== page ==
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Boat is ‘belle’ of the river


Watts Bar Belle riverboat docked in Lenoir City during September.

The riverboat first docked in Lenoir City in June for the city’s craft festival and returned to the area because of popular demand.

“We do a variety of cruises. We also offer a venue for office meetings, weddings, reunions, birthday parties [and] showers.

“Just all types of both business-oriented venues and social-oriented venues,” Francie Harkenrider, general manager, said.

The Belle offers dinner and sightseeing cruises: Tuesday through Saturday, passengers sightsee along the Tennessee River. Thursday, the boat offers a pizza cruise, with $1 draft beer.

Dinner cruises are Friday and Saturday, the latter featuring the boat’s prime rib dinner.


Sunday brings lunch and dinner cruises. Special cruises are scheduled for many holidays, including Halloween.

“We also work with the different school districts,” Harkenrider said, adding students often take historic or wildlife conservation cruises.

Times and prices for all cruises are available on the riverboat company’s Web site.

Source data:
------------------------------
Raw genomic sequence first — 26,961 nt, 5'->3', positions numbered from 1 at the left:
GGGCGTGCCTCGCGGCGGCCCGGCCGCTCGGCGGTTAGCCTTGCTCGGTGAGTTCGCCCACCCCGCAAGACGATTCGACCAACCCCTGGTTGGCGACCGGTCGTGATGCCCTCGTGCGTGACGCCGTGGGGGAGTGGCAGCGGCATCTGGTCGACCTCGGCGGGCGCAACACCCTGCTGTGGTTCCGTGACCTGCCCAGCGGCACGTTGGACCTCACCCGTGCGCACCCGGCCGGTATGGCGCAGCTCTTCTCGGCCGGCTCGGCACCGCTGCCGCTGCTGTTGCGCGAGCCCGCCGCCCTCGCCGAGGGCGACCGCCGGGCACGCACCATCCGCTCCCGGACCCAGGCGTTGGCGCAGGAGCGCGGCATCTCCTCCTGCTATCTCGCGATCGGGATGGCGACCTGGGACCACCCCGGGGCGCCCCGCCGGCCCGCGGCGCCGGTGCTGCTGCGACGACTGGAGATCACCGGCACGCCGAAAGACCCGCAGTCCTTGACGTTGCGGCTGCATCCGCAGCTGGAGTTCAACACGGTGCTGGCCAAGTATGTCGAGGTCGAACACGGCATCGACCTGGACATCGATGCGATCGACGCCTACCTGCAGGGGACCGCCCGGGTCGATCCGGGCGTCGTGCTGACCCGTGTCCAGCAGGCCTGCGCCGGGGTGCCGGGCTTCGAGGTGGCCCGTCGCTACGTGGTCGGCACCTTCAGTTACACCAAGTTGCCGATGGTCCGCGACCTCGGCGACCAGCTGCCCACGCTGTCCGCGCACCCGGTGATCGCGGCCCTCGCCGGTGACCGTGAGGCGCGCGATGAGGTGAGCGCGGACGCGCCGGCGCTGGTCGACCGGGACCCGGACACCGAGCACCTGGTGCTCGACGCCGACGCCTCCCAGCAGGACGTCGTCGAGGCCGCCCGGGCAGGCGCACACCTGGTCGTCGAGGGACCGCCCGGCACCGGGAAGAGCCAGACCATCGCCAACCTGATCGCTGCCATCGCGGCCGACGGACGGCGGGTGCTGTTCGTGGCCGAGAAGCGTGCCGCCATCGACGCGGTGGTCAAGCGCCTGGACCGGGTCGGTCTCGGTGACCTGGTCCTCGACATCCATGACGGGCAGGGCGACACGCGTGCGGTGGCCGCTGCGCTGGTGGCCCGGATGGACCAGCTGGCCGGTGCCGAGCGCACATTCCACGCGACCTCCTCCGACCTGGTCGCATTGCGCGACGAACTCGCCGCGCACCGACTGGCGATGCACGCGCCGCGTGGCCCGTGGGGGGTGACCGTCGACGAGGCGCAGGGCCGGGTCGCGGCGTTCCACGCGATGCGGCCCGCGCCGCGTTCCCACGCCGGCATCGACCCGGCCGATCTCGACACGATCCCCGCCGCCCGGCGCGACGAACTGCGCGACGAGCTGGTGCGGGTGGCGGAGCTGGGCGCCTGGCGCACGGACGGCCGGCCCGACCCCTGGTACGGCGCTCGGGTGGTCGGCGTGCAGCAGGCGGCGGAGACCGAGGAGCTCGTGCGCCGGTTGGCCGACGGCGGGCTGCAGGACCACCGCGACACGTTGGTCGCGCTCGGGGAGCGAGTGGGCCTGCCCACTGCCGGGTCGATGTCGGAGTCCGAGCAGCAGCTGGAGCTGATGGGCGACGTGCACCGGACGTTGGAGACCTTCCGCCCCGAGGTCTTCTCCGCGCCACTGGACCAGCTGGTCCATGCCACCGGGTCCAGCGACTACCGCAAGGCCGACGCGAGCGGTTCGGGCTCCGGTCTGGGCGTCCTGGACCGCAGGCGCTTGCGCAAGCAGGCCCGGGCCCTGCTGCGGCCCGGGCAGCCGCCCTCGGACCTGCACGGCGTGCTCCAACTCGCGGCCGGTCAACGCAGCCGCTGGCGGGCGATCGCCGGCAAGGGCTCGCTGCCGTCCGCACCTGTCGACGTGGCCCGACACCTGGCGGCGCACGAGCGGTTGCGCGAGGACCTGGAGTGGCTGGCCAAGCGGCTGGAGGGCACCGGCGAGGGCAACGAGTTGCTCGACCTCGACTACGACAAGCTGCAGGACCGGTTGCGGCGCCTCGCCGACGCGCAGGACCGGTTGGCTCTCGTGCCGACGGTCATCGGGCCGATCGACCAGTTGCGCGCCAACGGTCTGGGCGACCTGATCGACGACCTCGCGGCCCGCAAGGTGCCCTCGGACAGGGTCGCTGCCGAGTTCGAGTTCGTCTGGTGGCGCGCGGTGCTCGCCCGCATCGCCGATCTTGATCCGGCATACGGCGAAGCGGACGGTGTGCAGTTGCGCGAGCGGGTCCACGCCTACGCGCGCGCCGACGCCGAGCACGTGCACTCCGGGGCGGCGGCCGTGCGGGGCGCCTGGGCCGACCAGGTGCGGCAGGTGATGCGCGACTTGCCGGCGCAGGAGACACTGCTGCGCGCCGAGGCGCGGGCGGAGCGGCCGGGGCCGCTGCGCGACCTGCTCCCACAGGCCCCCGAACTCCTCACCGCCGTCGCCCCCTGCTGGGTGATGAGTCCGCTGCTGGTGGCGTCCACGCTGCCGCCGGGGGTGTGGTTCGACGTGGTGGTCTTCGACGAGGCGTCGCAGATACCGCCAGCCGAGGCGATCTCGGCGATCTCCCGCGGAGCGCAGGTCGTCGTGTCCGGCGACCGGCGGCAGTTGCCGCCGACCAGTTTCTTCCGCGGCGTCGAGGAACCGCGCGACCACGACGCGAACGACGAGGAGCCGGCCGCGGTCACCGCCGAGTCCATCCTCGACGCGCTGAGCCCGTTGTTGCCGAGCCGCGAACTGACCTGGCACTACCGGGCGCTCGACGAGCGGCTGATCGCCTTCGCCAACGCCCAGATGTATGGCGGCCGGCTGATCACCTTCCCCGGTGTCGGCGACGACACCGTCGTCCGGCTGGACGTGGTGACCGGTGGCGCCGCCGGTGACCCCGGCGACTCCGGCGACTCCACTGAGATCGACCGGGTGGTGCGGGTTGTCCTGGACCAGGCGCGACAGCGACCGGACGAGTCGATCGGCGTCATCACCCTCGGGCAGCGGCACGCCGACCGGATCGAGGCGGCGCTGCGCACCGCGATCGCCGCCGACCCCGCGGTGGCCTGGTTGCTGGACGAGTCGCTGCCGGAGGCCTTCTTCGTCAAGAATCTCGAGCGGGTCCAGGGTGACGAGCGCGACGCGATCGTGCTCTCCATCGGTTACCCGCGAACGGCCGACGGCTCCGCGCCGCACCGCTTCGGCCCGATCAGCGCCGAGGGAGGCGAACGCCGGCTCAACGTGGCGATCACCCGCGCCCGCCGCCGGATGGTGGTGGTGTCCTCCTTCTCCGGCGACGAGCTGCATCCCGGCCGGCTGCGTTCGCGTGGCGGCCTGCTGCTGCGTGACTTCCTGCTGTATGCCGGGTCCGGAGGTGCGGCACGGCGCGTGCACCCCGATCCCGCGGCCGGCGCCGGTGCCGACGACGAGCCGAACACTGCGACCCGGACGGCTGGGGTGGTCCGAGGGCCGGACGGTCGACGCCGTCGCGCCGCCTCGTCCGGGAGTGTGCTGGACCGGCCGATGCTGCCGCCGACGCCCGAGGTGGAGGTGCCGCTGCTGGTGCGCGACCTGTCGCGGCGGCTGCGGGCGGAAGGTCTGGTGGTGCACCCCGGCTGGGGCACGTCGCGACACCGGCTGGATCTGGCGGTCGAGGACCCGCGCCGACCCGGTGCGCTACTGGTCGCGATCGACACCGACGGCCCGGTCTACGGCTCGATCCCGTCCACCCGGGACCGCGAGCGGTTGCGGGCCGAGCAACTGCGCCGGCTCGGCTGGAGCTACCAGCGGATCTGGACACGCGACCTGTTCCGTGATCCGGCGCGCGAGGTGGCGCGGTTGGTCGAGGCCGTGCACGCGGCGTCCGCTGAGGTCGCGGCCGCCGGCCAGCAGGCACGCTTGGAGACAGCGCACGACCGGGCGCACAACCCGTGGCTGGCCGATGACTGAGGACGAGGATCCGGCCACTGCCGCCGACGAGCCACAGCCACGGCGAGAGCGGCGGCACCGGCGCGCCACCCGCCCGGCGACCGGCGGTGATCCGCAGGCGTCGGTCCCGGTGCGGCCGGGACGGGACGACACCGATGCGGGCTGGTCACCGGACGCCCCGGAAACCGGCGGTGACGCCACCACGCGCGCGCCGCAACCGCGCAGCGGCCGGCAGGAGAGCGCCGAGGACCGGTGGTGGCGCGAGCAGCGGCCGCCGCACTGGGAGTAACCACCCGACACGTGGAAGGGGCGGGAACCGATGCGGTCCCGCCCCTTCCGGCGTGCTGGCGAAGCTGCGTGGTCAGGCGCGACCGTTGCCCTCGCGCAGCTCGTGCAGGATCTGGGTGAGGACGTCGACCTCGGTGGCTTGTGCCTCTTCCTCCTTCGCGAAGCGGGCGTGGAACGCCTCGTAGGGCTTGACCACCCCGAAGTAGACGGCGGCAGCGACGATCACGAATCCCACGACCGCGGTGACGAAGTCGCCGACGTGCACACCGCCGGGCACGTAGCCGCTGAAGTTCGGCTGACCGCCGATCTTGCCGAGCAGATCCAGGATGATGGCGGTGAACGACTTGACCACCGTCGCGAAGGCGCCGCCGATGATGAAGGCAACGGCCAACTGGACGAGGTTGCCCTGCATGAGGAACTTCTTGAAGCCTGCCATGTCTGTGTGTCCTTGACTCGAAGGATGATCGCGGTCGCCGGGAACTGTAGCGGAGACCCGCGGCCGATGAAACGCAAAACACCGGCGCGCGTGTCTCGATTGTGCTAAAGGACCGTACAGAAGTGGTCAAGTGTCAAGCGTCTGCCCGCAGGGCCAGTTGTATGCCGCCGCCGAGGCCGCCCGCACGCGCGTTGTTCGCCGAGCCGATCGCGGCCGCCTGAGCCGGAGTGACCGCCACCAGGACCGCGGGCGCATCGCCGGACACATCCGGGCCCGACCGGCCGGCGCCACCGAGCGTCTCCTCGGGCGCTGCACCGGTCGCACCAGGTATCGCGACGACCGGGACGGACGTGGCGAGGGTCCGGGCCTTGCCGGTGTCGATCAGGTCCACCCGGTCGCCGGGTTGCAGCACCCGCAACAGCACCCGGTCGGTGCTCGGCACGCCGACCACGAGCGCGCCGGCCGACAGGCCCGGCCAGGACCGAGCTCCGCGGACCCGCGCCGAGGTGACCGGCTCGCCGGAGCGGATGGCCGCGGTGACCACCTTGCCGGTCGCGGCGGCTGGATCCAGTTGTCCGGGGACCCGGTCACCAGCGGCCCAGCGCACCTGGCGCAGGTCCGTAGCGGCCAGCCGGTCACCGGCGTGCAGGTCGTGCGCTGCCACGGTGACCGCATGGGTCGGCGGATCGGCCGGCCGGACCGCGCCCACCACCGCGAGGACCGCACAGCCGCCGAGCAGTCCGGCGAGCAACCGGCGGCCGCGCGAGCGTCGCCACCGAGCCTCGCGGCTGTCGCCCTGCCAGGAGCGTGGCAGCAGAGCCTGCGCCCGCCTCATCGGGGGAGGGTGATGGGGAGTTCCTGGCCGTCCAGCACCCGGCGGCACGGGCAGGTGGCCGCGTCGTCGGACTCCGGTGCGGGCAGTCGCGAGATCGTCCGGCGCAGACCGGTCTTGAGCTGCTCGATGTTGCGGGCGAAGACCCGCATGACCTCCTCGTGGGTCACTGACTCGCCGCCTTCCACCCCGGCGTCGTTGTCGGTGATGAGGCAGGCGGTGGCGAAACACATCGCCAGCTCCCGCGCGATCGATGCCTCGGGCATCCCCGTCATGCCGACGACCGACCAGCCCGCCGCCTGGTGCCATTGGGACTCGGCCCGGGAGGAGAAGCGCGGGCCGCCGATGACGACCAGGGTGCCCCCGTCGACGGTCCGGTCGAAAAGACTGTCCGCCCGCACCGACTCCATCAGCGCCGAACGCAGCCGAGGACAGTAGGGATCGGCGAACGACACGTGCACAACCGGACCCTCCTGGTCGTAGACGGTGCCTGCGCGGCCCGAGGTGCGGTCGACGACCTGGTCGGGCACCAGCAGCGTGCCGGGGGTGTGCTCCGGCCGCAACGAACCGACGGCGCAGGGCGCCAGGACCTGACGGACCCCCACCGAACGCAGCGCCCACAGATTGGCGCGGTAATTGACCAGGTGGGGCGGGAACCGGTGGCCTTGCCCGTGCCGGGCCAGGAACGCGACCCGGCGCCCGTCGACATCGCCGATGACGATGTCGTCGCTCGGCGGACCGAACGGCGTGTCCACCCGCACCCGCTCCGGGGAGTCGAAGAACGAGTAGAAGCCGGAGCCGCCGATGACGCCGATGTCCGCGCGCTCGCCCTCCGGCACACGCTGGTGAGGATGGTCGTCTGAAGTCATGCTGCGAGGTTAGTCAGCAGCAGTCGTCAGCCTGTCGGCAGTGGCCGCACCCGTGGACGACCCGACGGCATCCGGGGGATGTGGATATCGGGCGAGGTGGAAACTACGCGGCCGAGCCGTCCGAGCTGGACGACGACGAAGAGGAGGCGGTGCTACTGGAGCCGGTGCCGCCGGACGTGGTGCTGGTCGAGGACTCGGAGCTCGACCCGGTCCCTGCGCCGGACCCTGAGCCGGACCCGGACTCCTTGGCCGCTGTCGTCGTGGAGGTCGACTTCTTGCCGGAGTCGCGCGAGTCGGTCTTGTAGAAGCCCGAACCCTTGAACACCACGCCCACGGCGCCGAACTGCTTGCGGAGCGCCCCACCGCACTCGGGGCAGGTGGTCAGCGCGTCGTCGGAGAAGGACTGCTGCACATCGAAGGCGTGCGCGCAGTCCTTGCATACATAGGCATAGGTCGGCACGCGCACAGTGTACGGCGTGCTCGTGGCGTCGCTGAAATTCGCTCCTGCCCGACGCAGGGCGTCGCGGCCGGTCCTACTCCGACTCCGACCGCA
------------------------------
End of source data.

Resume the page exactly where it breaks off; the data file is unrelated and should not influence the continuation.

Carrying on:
Cruises are by reservation, with 24-hour notice for food cruises so enough food is prepared. Gourmet on the Go, in Lenoir City, caters all food.

Harkenrider said fuel costs are forcing the company to enforce a fuel surcharge of $2.50 per passenger.

The company, based out of Kingston, was founded in 2005 by 11 investors, including Harkenrider.

“It was felt by the people that invested that it would fill a need, and to promote the area as far as tourism,” Harkenrider said.

“We all love this area and we felt that this would be a great way to promote it,” she added.

The boat was purchased from a company in Wisconsin, from which it steamed down the Mississippi and Tennessee rivers to Kingston.

Cruises do not have a set path.

“One of the highlights of our tours here in Kingston is to go down and see the bald eagle’s nest at Monty Bluff,” Harkenrider said.

However, the captains often change routes to match passengers’ requests.

“We don’t have just one particular route we take. We’re able to meet the needs of the passengers on board,” Harkenrider said.

Most of the passengers the Belle sees are from outside the region.

“They’ve been drawn to the area for one reason or another. [The boat] provides another avenue for them to check out some of the Tennessee hospitality and resources around here,” she added.

For more information, visit www.wattsbarbelle.com.

 

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